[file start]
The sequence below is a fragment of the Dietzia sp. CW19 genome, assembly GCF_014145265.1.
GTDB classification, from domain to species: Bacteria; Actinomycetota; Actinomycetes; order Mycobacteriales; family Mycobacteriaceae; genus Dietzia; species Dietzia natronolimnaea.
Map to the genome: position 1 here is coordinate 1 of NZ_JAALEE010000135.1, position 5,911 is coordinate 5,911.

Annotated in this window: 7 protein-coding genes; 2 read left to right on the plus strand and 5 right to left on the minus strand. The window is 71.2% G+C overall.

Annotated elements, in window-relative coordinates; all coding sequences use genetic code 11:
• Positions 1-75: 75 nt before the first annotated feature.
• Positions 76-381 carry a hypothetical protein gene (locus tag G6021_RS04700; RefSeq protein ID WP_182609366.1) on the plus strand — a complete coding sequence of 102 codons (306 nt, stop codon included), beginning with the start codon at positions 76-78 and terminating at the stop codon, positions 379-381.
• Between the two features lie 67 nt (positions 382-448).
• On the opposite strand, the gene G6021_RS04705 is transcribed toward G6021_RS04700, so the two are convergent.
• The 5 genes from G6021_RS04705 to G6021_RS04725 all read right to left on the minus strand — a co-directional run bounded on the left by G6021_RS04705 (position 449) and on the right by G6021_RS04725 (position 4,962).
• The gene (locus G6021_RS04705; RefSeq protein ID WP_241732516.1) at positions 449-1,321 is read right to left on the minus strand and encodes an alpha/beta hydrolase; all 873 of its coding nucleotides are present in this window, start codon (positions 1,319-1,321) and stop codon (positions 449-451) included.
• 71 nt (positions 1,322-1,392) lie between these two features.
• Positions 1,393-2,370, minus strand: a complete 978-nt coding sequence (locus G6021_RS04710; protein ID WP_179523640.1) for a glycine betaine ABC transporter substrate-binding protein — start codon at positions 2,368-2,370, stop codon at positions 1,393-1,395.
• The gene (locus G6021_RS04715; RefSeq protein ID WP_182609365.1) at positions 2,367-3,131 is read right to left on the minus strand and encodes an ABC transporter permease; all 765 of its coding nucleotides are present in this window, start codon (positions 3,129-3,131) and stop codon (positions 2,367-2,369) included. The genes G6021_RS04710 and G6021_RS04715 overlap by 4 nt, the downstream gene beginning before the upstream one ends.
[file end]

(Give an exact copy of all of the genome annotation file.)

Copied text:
The sequence below is a fragment of the Dietzia sp. CW19 genome, assembly GCF_014145265.1.
GTDB classification, from domain to species: Bacteria; Actinomycetota; Actinomycetes; order Mycobacteriales; family Mycobacteriaceae; genus Dietzia; species Dietzia natronolimnaea.
Map to the genome: position 1 here is coordinate 1 of NZ_JAALEE010000135.1, position 5,911 is coordinate 5,911.

Annotated in this window: 7 protein-coding genes; 2 read left to right on the plus strand and 5 right to left on the minus strand. The window is 71.2% G+C overall.

Annotated elements, in window-relative coordinates; all coding sequences use genetic code 11:
• Positions 1-75: 75 nt before the first annotated feature.
• Positions 76-381 carry a hypothetical protein gene (locus tag G6021_RS04700; RefSeq protein ID WP_182609366.1) on the plus strand — a complete coding sequence of 102 codons (306 nt, stop codon included), beginning with the start codon at positions 76-78 and terminating at the stop codon, positions 379-381.
• Between the two features lie 67 nt (positions 382-448).
• On the opposite strand, the gene G6021_RS04705 is transcribed toward G6021_RS04700, so the two are convergent.
• The 5 genes from G6021_RS04705 to G6021_RS04725 all read right to left on the minus strand — a co-directional run bounded on the left by G6021_RS04705 (position 449) and on the right by G6021_RS04725 (position 4,962).
• The gene (locus G6021_RS04705; RefSeq protein ID WP_241732516.1) at positions 449-1,321 is read right to left on the minus strand and encodes an alpha/beta hydrolase; all 873 of its coding nucleotides are present in this window, start codon (positions 1,319-1,321) and stop codon (positions 449-451) included.
• 71 nt (positions 1,322-1,392) lie between these two features.
• Positions 1,393-2,370, minus strand: a complete 978-nt coding sequence (locus G6021_RS04710; protein ID WP_179523640.1) for a glycine betaine ABC transporter substrate-binding protein — start codon at positions 2,368-2,370, stop codon at positions 1,393-1,395.
• The gene (locus G6021_RS04715; RefSeq protein ID WP_182609365.1) at positions 2,367-3,131 is read right to left on the minus strand and encodes an ABC transporter permease; all 765 of its coding nucleotides are present in this window, start codon (positions 3,129-3,131) and stop codon (positions 2,367-2,369) included. The genes G6021_RS04710 and G6021_RS04715 overlap by 4 nt, the downstream gene beginning before the upstream one ends.